One of the characteristics of the pristine Pure Land teaching in the patriarchal lineage of Master Shandao is that an aspirant’s rebirth in Amitabha’s Land of Bliss is assured in this present lifetime. It is the natural outcome of “name-recitation in accordance with Amitabha’s Fundamental Vow,” which is another characteristic of the Pure Land school.
Pure Land is a teaching of Amitabha’s deliverance through the power of his Fundamental Vow. So, any sentient being of the Ten Directions who aspires to be reborn and recites Amitabha’s Name will be instantly assured of rebirth. This is Amitabha’s offer to all of us, which is forever in effect.
What we believe (faith) about the Fundamental Vow is this: we attain rebirth in Amitabha’s land by reciting his name for the remainder of our lives—even as few as ten times.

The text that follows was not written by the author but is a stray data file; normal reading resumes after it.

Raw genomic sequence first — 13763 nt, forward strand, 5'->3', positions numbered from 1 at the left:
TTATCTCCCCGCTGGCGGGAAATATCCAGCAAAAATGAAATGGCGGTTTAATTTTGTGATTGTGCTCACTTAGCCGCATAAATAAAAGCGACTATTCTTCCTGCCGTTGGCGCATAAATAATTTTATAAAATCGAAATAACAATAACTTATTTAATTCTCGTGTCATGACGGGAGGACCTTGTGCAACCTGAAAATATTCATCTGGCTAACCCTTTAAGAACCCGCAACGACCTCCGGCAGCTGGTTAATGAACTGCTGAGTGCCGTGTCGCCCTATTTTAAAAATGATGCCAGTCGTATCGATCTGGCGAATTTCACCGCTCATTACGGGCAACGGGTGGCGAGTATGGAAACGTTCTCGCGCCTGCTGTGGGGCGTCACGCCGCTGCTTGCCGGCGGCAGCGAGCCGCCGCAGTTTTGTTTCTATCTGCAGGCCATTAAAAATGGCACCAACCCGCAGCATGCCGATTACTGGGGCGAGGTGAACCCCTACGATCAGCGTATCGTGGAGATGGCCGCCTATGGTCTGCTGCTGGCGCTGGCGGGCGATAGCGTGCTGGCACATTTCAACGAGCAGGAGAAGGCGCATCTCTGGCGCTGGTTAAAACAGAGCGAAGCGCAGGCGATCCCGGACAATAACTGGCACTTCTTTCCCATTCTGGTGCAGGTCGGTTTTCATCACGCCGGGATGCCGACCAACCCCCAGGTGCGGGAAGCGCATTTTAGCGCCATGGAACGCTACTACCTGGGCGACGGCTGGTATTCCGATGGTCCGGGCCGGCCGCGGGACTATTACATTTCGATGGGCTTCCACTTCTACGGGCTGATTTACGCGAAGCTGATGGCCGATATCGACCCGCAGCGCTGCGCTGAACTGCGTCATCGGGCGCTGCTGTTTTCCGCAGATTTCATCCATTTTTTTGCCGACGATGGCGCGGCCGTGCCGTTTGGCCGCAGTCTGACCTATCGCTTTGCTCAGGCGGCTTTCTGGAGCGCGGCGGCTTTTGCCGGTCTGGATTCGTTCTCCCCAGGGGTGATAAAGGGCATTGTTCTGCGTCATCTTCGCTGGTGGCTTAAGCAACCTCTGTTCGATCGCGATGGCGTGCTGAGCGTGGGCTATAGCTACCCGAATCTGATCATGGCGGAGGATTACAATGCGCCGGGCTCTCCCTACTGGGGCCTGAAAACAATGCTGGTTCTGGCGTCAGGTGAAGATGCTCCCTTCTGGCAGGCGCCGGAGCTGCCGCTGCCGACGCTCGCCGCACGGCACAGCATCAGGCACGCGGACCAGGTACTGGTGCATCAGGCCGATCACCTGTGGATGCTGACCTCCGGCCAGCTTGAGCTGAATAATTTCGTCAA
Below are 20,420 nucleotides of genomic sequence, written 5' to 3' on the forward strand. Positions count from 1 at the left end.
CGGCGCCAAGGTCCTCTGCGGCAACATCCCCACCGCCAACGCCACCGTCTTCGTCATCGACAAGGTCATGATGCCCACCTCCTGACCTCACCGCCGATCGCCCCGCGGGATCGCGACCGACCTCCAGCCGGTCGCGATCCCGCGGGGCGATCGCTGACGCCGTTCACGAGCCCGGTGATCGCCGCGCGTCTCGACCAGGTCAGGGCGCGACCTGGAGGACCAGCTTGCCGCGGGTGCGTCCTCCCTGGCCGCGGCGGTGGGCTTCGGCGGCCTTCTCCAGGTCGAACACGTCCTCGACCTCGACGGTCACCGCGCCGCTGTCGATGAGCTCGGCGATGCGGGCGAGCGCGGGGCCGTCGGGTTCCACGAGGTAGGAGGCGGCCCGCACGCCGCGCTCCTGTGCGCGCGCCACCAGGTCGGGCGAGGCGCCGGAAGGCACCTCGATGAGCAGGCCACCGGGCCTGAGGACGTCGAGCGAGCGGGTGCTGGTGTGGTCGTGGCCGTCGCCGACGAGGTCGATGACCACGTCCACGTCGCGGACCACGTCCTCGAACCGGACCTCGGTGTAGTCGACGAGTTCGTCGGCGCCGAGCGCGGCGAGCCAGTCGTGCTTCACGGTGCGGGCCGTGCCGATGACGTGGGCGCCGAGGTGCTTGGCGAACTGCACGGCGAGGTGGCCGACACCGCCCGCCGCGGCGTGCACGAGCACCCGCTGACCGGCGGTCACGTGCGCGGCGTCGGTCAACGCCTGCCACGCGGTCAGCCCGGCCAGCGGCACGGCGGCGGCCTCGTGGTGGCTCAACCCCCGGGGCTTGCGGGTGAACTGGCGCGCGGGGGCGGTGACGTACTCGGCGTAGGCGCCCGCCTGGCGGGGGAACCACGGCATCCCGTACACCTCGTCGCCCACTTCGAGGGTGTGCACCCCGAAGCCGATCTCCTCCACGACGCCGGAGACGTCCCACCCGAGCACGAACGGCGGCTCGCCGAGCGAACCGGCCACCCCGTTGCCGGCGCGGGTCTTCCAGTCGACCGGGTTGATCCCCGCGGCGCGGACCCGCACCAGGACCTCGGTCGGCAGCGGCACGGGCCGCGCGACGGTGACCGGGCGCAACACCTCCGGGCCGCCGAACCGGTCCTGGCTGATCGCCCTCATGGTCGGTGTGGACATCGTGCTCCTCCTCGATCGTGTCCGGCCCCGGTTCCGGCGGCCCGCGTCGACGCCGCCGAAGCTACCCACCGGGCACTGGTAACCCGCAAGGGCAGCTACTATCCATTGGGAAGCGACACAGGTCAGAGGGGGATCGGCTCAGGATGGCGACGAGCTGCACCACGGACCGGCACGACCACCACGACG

What we wish for (aspiration) from the Fundamental Vow is this: rebirth in the Pure Land by reciting Amitabha’s name for the remainder of our lives—even as few as ten times.
So according to Amitabha’s Fundamental Vow, if we wish for rebirth in the Pure Land and practice the recitation of Amitabha’s name for the remainder of our lives, even if we learn of Amitabha’s deliverance on our deathbeds and can only repeat it ten times, we have already acquired “faith, aspiration, and practice,” the three essentials as stated in the Vow.
In other words, the three essentials of faith, aspiration, and practice that we need for rebirth in Amitabha’s Land of Bliss, are “gifts” from Amitabha Buddha, not “conditions” for rebirth. It is through these “gifts” that we can be reborn in his Pure Land.
Why is our rebirth assured by Name-recitation in accordance with the Fundamental Vow?
Our rebirth is certain because:
1. Amitabha is a Buddha who is real and eternal, omnipotent and omnipresent, perfectly enlightened in wisdom and unconditional in compassion.
2. Amitabha is a Buddha who fulfilled his Fundamental Vow 10 kalpas ago. This means his “offer” in the Fundamental Vow is still valid and in effect.